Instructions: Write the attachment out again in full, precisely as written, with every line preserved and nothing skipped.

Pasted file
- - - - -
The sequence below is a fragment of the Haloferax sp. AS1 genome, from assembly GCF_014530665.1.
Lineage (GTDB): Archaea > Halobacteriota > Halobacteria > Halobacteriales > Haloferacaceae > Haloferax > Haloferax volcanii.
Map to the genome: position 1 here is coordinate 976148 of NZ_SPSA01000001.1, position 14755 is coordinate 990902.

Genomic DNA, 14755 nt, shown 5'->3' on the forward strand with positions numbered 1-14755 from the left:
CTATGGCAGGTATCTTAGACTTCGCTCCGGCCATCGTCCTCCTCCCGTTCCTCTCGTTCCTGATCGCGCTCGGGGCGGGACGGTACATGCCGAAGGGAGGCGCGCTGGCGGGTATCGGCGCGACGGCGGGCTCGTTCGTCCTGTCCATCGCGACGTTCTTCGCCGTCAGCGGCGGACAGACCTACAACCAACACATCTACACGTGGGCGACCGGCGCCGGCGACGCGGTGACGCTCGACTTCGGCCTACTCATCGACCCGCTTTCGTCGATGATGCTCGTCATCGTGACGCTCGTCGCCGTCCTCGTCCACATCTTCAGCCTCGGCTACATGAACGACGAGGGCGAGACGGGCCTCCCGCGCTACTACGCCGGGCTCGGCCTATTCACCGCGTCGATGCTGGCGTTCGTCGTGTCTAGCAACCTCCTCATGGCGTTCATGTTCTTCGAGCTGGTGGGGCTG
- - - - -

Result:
The sequence below is a fragment of the Haloferax sp. AS1 genome, from assembly GCF_014530665.1.
Lineage (GTDB): Archaea > Halobacteriota > Halobacteria > Halobacteriales > Haloferacaceae > Haloferax > Haloferax volcanii.
Map to the genome: position 1 here is coordinate 976148 of NZ_SPSA01000001.1, position 14755 is coordinate 990902.

Genomic DNA, 14755 nt, shown 5'->3' on the forward strand with positions numbered 1-14755 from the left:
CTATGGCAGGTATCTTAGACTTCGCTCCGGCCATCGTCCTCCTCCCGTTCCTCTCGTTCCTGATCGCGCTCGGGGCGGGACGGTACATGCCGAAGGGAGGCGCGCTGGCGGGTATCGGCGCGACGGCGGGCTCGTTCGTCCTGTCCATCGCGACGTTCTTCGCCGTCAGCGGCGGACAGACCTACAACCAACACATCTACACGTGGGCGACCGGCGCCGGCGACGCGGTGACGCTCGACTTCGGCCTACTCATCGACCCGCTTTCGTCGATGATGCTCGTCATCGTGACGCTCGTCGCCGTCCTCGTCCACATCTTCAGCCTCGGCTACATGAACGACGAGGGCGAGACGGGCCTCCCGCGCTACTACGCCGGGCTCGGCCTATTCACCGCGTCGATGCTGGCGTTCGTCGTGTCTAGCAACCTCCTCATGGCGTTCATGTTCTTCGAGCTGGTGGGGCTG